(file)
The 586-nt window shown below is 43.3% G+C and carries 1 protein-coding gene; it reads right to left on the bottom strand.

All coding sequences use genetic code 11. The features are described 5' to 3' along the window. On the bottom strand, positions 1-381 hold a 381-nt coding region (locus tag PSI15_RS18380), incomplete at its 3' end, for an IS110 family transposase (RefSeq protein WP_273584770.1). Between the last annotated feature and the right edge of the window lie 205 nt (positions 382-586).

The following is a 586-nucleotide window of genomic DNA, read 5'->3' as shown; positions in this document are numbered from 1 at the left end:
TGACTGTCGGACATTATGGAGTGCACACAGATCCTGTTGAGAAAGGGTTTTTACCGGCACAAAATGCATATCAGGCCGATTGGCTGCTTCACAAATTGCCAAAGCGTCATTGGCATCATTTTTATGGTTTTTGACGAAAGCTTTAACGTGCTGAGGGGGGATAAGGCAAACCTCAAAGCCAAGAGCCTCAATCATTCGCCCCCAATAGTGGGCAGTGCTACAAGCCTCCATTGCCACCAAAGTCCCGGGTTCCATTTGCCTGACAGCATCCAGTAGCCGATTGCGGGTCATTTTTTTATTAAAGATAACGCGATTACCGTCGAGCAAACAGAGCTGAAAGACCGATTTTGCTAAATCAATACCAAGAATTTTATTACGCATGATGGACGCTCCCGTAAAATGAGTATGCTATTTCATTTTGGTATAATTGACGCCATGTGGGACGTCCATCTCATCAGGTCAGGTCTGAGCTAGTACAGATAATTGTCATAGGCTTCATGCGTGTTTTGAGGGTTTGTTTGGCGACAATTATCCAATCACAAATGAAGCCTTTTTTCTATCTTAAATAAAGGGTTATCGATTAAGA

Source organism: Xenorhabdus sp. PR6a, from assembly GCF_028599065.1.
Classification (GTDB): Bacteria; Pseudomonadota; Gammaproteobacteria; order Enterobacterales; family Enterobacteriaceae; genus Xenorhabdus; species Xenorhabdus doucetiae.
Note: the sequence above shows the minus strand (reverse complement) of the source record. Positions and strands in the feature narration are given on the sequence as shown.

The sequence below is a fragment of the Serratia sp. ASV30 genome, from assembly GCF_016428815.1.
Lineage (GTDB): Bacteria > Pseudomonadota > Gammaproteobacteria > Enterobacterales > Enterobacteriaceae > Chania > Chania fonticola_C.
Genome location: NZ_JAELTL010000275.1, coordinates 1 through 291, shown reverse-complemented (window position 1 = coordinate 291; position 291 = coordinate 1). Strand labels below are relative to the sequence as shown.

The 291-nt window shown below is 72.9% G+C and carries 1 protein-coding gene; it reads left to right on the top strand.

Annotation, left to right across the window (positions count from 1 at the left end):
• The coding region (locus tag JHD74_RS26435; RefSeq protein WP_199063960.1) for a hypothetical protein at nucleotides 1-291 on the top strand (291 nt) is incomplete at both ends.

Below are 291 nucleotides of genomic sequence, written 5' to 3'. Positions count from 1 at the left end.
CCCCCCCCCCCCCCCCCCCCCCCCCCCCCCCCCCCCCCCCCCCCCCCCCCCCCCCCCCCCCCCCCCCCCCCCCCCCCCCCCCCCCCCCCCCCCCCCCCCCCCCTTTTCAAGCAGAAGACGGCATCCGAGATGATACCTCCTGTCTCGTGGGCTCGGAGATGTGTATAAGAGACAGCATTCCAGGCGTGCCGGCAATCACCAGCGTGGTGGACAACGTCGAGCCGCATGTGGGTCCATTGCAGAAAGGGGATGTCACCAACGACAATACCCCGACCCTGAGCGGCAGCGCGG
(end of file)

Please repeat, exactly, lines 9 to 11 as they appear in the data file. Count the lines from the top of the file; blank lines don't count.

Lineage (GTDB): Bacteria > Pseudomonadota > Gammaproteobacteria > Enterobacterales > Enterobacteriaceae > Chania > Chania fonticola_C.
Genome location: NZ_JAELTL010000275.1, coordinates 1 through 291, shown reverse-complemented (window position 1 = coordinate 291; position 291 = coordinate 1). Strand labels below are relative to the sequence as shown.

The 291-nt window shown below is 72.9% G+C and carries 1 protein-coding gene; it reads left to right on the top strand.